The thin film of receptive material may be coated onto the pre-formed surface so as to be deposited only in the troughs of the grating or in the troughs between the protuberances. A monomolecular layer of the receptive material will suffice and will generally be preferred, whether or not the coating is confined to the troughs.

The surface structure of the pre-formed surface and in particular the dimensions of the surface relief pattern will be selected according to the nature of the species which is to be assayed. In general, we have found three ranges of surface depth (peak-to-trough measurements) to be advantageous. In the first, the grating or protuberance or each of the gratings or protuberances, in the event several are employed, have a depth in the range 10 to 50 nanometers. In the second, the depth is in the range 50 to 200 nanometers; and in the third, the depth is in the range 200 to 2000 nanometers. With the first of these ranges, the pitch (period) of the each grating(s) or the periodicity of the protuberances is advantageously greater than their depth; the structure thus corresponds, in general, to that of a shallow grating. With the second and third ranges, the pitch (period) of the or each grating or the periodicity of the protuberances is advantageously of the same order as their depth.

In a first group of embodiments, the pre-formed surface is structured so that it is optically active with respect to radiation whose wavelength is in the range from 700 to 1500 nanometers. In a second group of embodiments, the pre-formed surface is structured so that it is optically active to radiation whose wavelength falls within the range from 350 to 700 nanometers.

Conveniently, the substrate which carries the pre-formed surface is formed of a plastics material. Plastics materials curable by ultra-violet light are preferred, and in particular acrylic or polyester materials can advantageously be used. A presently preferred plastics material is polymethylmethacrylate. A plastics substrate for use in this invention preferably has a refractive index in the range 1.25 to 1.6, and more preferably a refractive inded of about 1.4.

An alternative substrate is a glass coated with a synthetic polymeric material.

The active surface of the substrate (i.e., that surface which is, or which carries, the pre-formed surface) can be constituted by a metal or a metal layer. Thus a plastics substrate, e.g., of polymethylmethacrylate, can have adhering thereto a metal layer which constitutes the pre-formed surface (e.g. a single grating structure of depth about 250 nanometers and period about 400 nanometers). With such a structure, the plastics/metal interface may be planar, or it may conform to the surface structure of the metal layer itself. The metal used to form such layers may be gold, silver, copper or aluminium. Alternatively, the active surface of the substrate may be constituted by an inorganic oxide or a layer thereof. The inorganic oxide is advantageously an oxide of silver, copper or aluminium. Such an oxide layer may be produced by causing or allowing oxidation of the surface of a metal substrate or of a metal layer adhering to a substrate of a different material. Where there is a layer of metal or of an inorganic oxide as just described, the layer is preferably from 5 to 50, more preferably 10 to 30, nanometers thick.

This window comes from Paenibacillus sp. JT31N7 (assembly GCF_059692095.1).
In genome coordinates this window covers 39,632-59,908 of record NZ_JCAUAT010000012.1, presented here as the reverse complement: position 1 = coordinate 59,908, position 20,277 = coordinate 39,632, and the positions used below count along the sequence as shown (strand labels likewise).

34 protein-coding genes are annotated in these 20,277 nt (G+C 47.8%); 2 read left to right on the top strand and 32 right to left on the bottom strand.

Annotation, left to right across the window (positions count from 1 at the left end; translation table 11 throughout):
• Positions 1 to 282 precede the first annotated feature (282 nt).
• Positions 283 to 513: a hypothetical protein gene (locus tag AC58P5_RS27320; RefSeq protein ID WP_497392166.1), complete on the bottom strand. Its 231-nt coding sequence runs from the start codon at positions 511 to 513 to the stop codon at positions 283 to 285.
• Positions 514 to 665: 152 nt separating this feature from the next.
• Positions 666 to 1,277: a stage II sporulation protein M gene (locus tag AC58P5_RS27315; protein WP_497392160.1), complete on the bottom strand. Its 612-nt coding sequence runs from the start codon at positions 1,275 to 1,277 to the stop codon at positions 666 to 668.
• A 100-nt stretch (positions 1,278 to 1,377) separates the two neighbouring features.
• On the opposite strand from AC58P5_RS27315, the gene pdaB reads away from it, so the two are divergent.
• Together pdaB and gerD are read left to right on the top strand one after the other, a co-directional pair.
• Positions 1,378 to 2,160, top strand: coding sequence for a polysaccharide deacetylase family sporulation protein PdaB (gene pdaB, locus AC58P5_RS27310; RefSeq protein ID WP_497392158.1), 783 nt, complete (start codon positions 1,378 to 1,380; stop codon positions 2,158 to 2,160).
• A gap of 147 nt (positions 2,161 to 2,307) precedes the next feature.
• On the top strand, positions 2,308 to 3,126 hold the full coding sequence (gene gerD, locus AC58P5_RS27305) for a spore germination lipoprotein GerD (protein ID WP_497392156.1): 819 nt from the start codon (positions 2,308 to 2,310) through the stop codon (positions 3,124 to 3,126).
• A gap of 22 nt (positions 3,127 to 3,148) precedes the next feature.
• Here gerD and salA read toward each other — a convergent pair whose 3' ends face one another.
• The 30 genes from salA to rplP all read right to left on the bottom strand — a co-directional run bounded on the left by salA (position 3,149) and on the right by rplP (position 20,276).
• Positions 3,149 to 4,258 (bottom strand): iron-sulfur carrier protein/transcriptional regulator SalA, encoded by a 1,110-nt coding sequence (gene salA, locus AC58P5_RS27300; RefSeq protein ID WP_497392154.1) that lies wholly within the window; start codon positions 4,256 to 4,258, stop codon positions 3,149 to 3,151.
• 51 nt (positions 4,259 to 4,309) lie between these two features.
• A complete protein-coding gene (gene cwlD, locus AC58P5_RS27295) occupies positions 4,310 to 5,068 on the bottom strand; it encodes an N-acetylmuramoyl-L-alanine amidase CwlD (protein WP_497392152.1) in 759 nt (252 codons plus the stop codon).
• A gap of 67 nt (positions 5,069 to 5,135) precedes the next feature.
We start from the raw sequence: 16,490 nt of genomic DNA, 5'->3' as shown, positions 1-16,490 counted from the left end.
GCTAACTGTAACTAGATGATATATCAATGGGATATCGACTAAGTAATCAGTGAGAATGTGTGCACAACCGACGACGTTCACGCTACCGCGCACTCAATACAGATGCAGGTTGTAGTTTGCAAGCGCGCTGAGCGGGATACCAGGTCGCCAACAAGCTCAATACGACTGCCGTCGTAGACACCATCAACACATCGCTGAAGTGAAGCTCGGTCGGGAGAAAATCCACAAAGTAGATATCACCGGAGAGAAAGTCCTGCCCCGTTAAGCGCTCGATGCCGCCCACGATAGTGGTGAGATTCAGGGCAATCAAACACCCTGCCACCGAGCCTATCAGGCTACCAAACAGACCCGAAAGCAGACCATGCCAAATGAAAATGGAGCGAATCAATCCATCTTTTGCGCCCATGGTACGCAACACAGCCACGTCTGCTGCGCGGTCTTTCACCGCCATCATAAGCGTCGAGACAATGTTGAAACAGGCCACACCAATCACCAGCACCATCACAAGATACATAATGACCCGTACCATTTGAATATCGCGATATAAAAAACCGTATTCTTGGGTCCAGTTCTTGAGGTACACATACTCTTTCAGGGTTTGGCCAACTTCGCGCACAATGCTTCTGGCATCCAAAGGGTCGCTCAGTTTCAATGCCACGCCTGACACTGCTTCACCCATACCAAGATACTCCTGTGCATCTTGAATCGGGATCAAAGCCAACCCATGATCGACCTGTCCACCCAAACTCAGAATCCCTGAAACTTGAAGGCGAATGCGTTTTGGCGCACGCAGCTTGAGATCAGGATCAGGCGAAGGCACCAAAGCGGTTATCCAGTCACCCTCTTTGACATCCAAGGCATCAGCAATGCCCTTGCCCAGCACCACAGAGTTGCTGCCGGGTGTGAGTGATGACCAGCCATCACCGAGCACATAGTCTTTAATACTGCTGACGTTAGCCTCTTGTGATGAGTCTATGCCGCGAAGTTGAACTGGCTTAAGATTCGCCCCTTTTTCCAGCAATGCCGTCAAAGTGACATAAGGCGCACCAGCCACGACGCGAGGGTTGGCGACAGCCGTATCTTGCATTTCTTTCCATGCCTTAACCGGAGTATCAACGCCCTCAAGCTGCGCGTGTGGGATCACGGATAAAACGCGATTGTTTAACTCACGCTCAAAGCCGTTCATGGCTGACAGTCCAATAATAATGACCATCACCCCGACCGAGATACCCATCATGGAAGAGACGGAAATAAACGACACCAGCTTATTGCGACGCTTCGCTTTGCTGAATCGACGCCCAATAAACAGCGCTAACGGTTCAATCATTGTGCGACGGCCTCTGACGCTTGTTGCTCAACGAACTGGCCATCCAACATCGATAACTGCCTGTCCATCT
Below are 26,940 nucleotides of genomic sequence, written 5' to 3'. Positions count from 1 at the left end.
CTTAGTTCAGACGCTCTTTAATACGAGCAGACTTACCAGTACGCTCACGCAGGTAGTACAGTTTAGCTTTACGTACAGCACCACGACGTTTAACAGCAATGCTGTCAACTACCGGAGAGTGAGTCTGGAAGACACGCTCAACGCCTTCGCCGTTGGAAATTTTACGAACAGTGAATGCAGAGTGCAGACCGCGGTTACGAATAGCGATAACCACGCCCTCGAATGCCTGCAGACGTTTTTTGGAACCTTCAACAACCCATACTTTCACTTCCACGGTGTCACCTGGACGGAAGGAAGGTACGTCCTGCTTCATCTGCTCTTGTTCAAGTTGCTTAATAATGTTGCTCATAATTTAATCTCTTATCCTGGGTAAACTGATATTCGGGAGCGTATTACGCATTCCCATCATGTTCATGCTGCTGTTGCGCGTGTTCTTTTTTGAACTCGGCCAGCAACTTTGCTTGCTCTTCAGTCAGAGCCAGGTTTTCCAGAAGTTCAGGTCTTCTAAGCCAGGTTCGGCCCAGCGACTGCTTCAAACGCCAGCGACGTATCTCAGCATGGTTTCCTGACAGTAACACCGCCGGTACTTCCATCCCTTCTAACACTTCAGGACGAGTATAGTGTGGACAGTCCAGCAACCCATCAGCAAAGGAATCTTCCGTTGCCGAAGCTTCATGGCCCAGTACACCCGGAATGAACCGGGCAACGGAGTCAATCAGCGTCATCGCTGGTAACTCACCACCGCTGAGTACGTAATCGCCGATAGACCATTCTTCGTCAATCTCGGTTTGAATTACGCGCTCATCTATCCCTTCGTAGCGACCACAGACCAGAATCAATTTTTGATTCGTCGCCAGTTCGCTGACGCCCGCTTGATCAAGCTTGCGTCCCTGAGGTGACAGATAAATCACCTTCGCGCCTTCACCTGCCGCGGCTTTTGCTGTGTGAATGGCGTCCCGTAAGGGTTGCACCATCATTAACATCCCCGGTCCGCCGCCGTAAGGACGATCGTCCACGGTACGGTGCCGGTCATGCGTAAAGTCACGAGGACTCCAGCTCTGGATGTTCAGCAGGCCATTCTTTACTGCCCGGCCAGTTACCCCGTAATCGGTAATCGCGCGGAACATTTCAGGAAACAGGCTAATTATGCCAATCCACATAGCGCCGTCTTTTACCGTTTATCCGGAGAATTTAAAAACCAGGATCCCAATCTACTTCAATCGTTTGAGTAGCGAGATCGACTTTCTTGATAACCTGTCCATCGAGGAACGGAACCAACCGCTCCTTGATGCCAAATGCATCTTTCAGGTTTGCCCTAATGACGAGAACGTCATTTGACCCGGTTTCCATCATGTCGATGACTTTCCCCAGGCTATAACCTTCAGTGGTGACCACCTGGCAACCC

Conveniently, the substrate is lamellar and in strip-form. This facilitates use of an article in accordance with the invention in carrying out the assay.

The observation of optical properties in step (c) of the method of this invention can take place in transmission or in reflection. One zone of the pre-formed surface on the substrate may be left free of the coating of receptive material; the method may be performed by keeping this one zone free from sample, in step (b), or by contacting the whole of the pre-formed surface, including said one zone, with the sample. This latter technique has advantages in that any optical effects caused by components of the sample other than the species to be assayed will affect the coated and uncoated zones equally, and thus will cancel each other out when a comparison between the coated and non-coated zones is made. A two-beam illuminating system can be employed in step (c) of the method, one of the beams being directed at the uncoated zone of the pre-formed surface, and the other of the two beams being directed at a part of the coated zone of the pre-formed surface. Preferably, monochromatic radiation is used.